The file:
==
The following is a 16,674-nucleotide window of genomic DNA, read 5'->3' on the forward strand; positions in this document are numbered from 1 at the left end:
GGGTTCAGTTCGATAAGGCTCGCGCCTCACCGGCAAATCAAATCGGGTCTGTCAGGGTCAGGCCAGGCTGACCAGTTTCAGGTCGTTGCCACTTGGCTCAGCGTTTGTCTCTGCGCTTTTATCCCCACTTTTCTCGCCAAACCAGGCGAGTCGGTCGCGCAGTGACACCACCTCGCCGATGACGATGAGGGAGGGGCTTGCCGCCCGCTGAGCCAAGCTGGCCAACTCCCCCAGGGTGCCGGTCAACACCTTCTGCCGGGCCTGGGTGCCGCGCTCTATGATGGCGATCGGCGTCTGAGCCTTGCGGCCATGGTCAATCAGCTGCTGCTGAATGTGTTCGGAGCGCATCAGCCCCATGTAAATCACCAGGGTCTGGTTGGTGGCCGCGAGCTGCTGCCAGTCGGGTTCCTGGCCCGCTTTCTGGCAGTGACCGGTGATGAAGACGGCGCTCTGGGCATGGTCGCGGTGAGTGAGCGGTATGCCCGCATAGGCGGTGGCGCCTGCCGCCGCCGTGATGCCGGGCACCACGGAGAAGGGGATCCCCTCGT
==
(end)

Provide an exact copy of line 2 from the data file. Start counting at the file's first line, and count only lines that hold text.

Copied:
GGGTTCAGTTCGATAAGGCTCGCGCCTCACCGGCAAATCAAATCGGGTCTGTCAGGGTCAGGCCAGGCTGACCAGTTTCAGGTCGTTGCCACTTGGCTCAGCGTTTGTCTCTGCGCTTTTATCCCCACTTTTCTCGCCAAACCAGGCGAGTCGGTCGCGCAGTGACACCACCTCGCCGATGACGATGAGGGAGGGGCTTGCCGCCCGCTGAGCCAAGCTGGCCAACTCCCCCAGGGTGCCGGTCAACACCTTCTGCCGGGCCTGGGTGCCGCGCTCTATGATGGCGATCGGCGTCTGAGCCTTGCGGCCATGGTCAATCAGCTGCTGCTGAATGTGTTCGGAGCGCATCAGCCCCATGTAAATCACCAGGGTCTGGTTGGTGGCCGCGAGCTGCTGCCAGTCGGGTTCCTGGCCCGCTTTCTGGCAGTGACCGGTGATGAAGACGGCGCTCTGGGCATGGTCGCGGTGAGTGAGCGGTATGCCCGCATAGGCGGTGGCGCCTGCCGCCGCCGTGATGCCGGGCACCACGGAGAAGGGGATCCCCTCGT